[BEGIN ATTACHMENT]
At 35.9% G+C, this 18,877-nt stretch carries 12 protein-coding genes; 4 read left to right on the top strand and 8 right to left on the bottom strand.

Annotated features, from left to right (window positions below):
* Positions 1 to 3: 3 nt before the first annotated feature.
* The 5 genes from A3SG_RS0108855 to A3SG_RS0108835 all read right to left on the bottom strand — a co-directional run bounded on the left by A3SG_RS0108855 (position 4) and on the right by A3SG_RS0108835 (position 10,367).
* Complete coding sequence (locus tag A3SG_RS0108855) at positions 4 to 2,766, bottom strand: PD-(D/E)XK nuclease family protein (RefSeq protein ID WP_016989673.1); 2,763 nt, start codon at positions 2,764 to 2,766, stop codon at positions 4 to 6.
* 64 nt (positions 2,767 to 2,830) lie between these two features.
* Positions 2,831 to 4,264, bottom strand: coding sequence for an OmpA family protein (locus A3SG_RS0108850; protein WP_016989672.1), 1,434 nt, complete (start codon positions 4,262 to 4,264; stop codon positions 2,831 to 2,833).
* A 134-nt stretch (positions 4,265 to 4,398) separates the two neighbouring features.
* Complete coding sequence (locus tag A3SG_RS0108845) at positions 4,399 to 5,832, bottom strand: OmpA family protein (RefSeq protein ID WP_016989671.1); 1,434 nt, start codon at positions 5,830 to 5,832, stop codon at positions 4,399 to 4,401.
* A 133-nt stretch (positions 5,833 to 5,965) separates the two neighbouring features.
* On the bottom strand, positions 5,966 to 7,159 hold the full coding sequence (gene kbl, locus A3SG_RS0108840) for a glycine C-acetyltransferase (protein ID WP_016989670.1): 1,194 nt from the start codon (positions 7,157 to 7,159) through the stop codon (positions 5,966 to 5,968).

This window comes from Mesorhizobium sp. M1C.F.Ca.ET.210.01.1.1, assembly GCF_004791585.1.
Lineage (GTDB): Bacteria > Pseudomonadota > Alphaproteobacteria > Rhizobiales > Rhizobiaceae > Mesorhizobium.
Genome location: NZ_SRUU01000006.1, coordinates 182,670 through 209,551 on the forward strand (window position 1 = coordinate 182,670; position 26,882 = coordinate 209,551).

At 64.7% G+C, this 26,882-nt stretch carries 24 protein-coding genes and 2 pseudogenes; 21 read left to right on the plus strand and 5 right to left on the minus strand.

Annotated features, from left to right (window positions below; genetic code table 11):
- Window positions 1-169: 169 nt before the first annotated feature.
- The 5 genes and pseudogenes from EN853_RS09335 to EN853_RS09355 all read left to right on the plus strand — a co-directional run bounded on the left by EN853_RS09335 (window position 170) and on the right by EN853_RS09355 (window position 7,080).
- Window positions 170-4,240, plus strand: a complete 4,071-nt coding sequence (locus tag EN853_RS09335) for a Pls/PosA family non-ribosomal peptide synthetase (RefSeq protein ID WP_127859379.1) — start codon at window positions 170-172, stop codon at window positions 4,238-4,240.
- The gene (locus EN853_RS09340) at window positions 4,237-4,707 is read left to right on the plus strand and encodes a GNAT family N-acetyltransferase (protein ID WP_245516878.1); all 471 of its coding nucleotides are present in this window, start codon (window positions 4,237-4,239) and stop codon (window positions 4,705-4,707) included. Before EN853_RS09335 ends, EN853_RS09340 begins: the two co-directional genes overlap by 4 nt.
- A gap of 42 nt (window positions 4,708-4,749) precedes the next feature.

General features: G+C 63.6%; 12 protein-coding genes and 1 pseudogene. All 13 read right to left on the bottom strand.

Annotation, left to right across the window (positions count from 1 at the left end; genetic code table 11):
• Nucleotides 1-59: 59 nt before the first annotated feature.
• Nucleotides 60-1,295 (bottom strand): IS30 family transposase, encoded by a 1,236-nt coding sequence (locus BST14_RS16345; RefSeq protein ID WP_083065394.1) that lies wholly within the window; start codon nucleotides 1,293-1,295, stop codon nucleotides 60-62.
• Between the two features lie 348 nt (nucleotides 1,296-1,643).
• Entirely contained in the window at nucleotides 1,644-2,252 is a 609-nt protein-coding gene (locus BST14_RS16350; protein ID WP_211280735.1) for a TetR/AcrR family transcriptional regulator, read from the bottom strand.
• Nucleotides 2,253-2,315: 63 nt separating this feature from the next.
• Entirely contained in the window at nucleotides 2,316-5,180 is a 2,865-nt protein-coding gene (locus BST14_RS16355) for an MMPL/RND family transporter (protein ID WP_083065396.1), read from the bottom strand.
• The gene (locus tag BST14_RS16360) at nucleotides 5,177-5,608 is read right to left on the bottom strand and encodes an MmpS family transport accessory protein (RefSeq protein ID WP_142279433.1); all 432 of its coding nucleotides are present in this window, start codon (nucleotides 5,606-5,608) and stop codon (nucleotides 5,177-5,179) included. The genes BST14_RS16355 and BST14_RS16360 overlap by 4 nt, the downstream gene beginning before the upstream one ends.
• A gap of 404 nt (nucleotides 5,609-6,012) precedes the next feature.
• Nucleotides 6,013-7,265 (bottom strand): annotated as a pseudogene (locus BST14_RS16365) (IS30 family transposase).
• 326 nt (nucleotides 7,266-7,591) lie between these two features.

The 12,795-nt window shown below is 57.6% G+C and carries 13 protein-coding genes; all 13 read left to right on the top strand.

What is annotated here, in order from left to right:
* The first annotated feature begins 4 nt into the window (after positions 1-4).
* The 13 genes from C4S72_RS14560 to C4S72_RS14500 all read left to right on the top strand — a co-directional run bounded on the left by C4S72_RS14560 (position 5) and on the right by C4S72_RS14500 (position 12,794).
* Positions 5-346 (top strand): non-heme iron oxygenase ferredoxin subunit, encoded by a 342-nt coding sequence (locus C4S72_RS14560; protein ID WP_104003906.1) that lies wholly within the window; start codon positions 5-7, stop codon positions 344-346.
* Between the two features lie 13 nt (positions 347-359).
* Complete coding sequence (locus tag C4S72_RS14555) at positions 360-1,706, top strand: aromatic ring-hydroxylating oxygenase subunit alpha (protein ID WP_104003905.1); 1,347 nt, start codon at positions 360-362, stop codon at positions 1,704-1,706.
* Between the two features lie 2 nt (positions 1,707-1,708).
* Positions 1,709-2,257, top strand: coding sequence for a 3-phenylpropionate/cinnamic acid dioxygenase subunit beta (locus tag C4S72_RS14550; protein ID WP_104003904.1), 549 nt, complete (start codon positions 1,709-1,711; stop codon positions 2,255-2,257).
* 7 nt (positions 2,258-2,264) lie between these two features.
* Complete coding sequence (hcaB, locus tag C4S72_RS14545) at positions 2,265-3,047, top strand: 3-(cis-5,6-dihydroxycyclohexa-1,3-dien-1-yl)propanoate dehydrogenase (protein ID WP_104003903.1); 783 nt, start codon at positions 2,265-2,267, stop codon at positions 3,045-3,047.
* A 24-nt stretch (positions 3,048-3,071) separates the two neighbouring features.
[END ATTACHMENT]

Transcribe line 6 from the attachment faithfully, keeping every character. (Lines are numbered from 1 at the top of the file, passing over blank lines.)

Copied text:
* 64 nt (positions 2,767 to 2,830) lie between these two features.